The autumn leaves are falling like rain. Although my neighbors are all barbarians and you, you are a thousand miles away, there are always two cups at my table.

T’ang Dynasty poem

Ten thousand flowers in spring, the moon in autumn, a cool breeze in summer, snow in winter. If your mind isn't clouded by unnecessary things, this is the best season of your life.

~ Wu-men ~


Monday, February 02, 2009

The 36 Strategies: #29 Make Flowers Bloom on a Tree



The 36 Strategies: #29 Make Flowers Bloom on a Tree

While Sun Tzu’s Art of War is probably the best known book on strategy to come from the East, second place surely belongs to The 36 Strategies. Where the Art of War gives an overview of the whole subject of strategy, the 36 Strategies tries to impart the habit of strategic thinking through it’s maxims. It’s just another approach.

#29 is Make Flowers Bloom on a Tree. You dazzle and deceive your opponents with a showy display. Another way to put it would be to “Deck the tree with bogus blossoms.”

Here’s a story.

A crafty fox caught by a hungry tiger protested, "You dare not eat me because I am superior to all other animals, and if you eat me you will anger the gods. If you don't believe me, just follow me and see what happens." The tiger followed the fox into the woods, and all the animals ran away at the first sight of them. The awed tiger, not realizing he was the cause of alarm, let the fox go - Chinese Fable

I believe “shock and awe” could fall into this category as well. That is, putting on such a brilliant display of capability that the opponent is disheartened, and is put on his heels before battle is joined.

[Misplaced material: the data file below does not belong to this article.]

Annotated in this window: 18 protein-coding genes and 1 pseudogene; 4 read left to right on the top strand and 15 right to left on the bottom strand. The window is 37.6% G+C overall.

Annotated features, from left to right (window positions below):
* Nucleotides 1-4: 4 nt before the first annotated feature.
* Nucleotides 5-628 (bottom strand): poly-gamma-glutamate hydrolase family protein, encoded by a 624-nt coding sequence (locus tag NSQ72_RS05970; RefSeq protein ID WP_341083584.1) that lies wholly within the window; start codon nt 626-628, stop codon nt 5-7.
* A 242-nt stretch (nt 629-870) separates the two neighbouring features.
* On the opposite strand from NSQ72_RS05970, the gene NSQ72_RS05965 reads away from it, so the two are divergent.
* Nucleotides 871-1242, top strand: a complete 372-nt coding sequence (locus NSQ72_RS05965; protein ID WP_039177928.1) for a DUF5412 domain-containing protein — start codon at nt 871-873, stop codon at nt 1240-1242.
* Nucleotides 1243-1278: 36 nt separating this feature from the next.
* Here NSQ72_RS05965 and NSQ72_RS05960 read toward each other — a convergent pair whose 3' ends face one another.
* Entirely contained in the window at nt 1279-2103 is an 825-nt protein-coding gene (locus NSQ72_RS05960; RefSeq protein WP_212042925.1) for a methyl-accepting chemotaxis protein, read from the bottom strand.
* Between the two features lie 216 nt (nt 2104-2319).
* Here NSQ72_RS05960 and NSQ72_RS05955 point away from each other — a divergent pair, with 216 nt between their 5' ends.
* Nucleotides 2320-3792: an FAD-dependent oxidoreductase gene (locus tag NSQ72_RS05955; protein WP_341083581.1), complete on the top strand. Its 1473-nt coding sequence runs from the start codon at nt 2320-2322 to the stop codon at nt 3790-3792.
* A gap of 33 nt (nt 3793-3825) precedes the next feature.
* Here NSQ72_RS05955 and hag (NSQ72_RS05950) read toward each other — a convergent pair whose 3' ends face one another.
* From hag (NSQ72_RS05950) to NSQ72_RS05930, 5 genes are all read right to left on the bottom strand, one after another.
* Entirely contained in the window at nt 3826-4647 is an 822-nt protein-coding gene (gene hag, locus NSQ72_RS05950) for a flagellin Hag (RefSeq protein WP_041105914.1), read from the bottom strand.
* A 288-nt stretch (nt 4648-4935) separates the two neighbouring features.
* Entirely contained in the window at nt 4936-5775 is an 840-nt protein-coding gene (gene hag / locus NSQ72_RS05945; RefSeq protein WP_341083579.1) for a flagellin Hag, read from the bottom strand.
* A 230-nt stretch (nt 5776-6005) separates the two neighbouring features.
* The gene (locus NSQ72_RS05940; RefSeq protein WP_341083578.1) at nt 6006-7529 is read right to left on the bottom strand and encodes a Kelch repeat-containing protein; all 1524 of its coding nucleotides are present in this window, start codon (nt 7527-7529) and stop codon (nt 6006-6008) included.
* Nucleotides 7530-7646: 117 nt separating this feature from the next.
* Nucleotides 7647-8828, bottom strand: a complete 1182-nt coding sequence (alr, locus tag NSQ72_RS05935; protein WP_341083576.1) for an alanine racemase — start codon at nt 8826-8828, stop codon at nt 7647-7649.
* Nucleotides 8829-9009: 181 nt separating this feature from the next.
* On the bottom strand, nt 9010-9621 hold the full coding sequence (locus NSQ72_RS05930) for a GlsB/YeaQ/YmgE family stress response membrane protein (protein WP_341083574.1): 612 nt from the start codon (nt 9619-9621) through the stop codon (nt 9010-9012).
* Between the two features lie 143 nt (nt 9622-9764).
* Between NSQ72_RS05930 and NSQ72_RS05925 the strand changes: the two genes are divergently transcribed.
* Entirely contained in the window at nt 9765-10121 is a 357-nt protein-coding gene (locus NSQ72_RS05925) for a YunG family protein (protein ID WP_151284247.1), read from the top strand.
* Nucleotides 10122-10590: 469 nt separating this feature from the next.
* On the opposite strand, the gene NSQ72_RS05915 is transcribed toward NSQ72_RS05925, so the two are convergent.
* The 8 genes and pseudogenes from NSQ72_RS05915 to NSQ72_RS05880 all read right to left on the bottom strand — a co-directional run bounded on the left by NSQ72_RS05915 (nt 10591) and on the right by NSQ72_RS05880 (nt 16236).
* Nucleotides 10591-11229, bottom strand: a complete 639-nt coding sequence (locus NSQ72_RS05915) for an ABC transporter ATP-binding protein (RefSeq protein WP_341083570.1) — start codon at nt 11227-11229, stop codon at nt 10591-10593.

Accounts of the Spartans going into battle using this strategy helps to explain how their relatively small numbers managed to prevail. Polished, heavy armor, identical red cloaks; professional soldiers moving silently and with precision. Their opponents were generally ordinary citizens who trained together a few weeks a year not unlike our National Guard units. It would be clear to the opposition that they were absolutely outclassed before the battle.

The Spartans would enhance t heir own reputation when helping out an ally. What they would do when an ally asked for help, was to send a single general (and his staff). The general would take over management of the ally’s military affairs and “coach them up” to a point where they would prevail. The message was that the Spartans didn’t even actually have to be there in numbers for their power to be felt.

The author Steven Pressfield (Legend of Bagger Vance) did a great job in researching the Spartan way of war for his books Gates of Fire and Tides of War. Although historical fiction, they are well worth reading.

1 comment:

Sensei Strange said...

thank you,

great blog